A grand journey that takes place under the sea — discovering both the natural wonders hidden in the depths of the oceans and the elusive and mysterious character of Captain Nemo.
This review contains significant spoilers — I’m not really sure how to write a thorough review without them. Go and read the book then come back and see if you agree with my review!
When reading a ‘classic’ – having withstood the test of readers over a hundred and fifty years, Twenty Thousand Leagues Under the Sea is certainly regarded as a classic – it’s difficult to read it in the same way as an anonymous book that you’ve just picked up. In many respects I find it harder to read; being distracted by what the original readers thought or felt; trying to imagine the author’s own lifestyle, interests and beliefs; expectations of the story (looking out for signs of what made it a classic in the first place); plus of course the language is different (though often only subtly so), so that words have now taken on new meanings or are barely used in common language today.
Twenty Thousand Leagues is written by Jules Verne, a French author who went on to become well known for his almost prophetic ability to write science fiction – prescient fiction perhaps – that spoke of technologies that people of the time could barely dream of.
The translation of this book from French was part of the struggle for me, with many terms that I believe are direct translations (or in fact are French words sometimes adopted in English) that I didn’t know. This did make progress significantly slower as there was a mental unwinding of many of the turns of phrase, however, I was determined to persevere!
The novel begins with a breakdown of global news coverage over the preceding year: something has been spotted in the ocean by many ships and has even caused destruction to some ships, to the extent that its existence cannot be denied – whatever it is. Experts argue as to whether this is a great new ship (doubtful – how could this have been built without the notice of the spies of the powerful countries of the time), or perhaps a huge ichthyosaur disturbed from its depths by some force of nature.
We follow an eminent Professor, Monsieur Arronax, whose reading of the news is that a great cetacean (a word repeated many, many times throughout the book, meaning a marine mammal of the order Cetacea; a whale, dolphin, or porpoise) is roaming the seas from the depths. The theory is popular and discussed to the extent that he becomes a leading expert on the subject and is asked to go on an expedition to hunt the great creature.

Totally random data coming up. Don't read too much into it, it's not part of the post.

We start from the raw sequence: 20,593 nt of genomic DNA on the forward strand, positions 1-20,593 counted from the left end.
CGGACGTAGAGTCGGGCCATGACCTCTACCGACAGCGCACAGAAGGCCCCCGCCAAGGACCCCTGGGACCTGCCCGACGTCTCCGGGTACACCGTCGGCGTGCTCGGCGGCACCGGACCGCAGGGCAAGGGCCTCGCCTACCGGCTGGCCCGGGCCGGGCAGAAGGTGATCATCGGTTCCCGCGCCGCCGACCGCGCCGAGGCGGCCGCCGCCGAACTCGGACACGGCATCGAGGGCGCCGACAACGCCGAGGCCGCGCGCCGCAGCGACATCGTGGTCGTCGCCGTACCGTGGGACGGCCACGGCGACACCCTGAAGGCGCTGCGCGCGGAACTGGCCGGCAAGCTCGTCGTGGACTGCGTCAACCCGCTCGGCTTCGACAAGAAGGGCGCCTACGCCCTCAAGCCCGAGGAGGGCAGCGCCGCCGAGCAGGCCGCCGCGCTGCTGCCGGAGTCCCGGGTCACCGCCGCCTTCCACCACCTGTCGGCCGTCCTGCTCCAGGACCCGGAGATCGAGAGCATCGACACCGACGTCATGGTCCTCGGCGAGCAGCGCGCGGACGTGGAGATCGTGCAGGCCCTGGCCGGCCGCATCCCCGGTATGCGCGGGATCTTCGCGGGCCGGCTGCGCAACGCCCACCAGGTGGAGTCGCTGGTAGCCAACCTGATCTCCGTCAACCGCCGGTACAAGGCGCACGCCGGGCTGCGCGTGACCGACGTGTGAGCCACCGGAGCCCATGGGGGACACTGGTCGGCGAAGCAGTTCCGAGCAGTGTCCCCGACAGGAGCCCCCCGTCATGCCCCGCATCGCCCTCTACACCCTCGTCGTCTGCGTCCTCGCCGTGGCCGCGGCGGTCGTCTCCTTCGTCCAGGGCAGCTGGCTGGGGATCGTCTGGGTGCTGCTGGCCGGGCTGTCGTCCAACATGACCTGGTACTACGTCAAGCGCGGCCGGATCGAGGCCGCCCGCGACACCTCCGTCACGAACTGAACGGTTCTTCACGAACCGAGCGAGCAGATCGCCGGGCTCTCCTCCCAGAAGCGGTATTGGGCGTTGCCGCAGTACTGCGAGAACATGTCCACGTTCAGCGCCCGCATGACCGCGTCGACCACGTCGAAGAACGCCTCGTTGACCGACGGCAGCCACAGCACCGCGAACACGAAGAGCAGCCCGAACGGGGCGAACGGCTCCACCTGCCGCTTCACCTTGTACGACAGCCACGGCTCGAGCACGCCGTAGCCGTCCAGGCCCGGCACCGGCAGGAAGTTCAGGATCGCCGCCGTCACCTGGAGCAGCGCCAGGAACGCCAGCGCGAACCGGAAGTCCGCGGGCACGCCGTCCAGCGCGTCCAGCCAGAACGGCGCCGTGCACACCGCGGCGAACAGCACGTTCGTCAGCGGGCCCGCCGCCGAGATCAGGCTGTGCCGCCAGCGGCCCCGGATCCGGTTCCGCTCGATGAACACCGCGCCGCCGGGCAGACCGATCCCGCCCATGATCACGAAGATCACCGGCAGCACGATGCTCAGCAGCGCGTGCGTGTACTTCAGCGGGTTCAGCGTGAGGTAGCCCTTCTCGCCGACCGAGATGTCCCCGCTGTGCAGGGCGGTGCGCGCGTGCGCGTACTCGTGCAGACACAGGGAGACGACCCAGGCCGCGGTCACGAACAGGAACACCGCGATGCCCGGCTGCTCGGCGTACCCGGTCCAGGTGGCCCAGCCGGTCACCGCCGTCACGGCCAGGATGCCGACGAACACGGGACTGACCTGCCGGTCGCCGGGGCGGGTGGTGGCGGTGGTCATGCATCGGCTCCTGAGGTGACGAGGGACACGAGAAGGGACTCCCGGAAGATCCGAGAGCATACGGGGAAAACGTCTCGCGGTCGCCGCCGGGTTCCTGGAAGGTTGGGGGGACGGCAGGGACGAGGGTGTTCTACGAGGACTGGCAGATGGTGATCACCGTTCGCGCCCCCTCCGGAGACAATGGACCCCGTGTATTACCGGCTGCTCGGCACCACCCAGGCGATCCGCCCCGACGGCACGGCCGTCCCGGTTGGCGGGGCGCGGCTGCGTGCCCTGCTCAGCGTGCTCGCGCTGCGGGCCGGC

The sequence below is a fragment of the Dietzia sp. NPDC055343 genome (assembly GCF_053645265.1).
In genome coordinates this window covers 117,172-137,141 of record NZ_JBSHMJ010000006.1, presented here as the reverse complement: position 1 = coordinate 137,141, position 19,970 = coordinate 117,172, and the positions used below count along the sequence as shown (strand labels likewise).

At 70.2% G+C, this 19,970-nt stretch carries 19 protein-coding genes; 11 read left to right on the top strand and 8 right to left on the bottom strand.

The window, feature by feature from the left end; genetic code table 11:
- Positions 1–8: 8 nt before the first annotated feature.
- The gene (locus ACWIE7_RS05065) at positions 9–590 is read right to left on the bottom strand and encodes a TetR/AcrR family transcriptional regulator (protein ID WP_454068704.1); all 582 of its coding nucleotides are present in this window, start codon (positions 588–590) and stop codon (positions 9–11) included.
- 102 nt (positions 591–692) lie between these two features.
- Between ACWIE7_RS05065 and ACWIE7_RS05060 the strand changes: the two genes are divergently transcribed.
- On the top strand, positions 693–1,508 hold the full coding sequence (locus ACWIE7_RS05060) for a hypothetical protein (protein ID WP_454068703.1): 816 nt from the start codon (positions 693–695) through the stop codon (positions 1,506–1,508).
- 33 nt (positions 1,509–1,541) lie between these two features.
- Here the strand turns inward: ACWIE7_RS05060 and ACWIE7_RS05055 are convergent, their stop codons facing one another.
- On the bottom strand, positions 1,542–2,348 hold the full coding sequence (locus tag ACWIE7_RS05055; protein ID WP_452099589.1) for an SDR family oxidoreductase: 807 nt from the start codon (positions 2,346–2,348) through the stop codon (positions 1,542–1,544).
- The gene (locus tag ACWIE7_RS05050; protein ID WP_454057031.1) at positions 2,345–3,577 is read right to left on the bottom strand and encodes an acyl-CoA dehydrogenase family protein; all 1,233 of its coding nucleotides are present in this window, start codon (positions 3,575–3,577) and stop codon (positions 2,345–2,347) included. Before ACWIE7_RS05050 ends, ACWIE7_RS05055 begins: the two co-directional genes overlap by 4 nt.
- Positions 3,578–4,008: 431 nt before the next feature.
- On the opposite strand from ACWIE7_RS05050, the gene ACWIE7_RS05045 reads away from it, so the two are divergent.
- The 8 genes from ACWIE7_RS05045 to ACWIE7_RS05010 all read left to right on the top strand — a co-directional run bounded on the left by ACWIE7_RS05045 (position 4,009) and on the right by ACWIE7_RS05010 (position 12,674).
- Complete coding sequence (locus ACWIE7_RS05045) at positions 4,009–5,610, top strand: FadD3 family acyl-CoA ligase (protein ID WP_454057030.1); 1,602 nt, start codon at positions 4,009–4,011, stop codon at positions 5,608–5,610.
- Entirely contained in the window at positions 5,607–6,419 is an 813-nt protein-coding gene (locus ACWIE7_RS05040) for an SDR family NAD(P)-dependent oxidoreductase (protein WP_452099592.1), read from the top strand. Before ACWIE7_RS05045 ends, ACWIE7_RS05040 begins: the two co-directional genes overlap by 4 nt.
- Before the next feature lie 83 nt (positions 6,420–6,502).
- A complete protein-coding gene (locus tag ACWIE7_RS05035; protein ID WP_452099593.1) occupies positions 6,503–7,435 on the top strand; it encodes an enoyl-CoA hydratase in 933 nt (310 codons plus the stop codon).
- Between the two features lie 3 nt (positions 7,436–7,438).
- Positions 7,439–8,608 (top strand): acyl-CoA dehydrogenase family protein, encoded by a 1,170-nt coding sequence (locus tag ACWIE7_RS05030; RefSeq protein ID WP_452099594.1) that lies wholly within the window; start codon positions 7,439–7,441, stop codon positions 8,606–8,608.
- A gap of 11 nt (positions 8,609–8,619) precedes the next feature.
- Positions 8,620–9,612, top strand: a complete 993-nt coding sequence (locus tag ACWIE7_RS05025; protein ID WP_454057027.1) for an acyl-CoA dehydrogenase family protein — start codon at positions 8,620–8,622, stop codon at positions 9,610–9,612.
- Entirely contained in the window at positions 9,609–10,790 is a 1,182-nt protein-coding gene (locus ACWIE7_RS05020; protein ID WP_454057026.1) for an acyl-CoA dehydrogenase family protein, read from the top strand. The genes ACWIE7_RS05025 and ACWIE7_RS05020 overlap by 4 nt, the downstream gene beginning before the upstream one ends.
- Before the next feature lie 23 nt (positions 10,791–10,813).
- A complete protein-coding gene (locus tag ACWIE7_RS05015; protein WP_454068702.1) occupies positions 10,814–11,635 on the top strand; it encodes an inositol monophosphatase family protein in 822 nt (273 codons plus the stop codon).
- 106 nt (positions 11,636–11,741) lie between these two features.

The human mind delights in grand conceptions of supernatural beings.
Within just a few pages we’ve discovered something of the truth of the matter, as the unidentified object destroys the hunting ship they are on, casting M. Arronax, his faithful servant Conseil, and the ship’s Canadian harpoonist Ned Land overboard. When all is lost and they are floating in the ocean nearing death, they stumble across the very object that they were hunting.
Adventures under the sea
The opening chapters to the book were arresting – I particularly found the introduction exciting, as I wondered what the creature could be (the writer working to help us make the assumption that it was indeed a creature and not, as it turned out, an advanced submarine). The clue really was the cover of the book which depicted a submarine… so if I’m spoiling the book for you try not to look at the design on the front!
I found the opening writing style somewhat reminiscent of one of my favourite Sci-Fi/thriller authors, Michael Crichton, who no doubt was inspired and influenced by Jules Verne – presenting the baseline story in a very realistic and somewhat scientific manner (possibly without quite the same sense of drama that Crichton later used).
Nevertheless, I believe the revelation of this submarine machine would have been extremely surprising to Jules Verne’s original readership – who were possibly much more ready to believe in deep-sea monsters than the possibility of an advanced submarine vehicle, especially one of such power, speed, and even high standard of comfort. Although I believe Verne wasn’t the first to come up with the concept of the submarine, the idea of one like this when the common experience of daily life consisted of candlelit life in poor quality housing is quite amazing.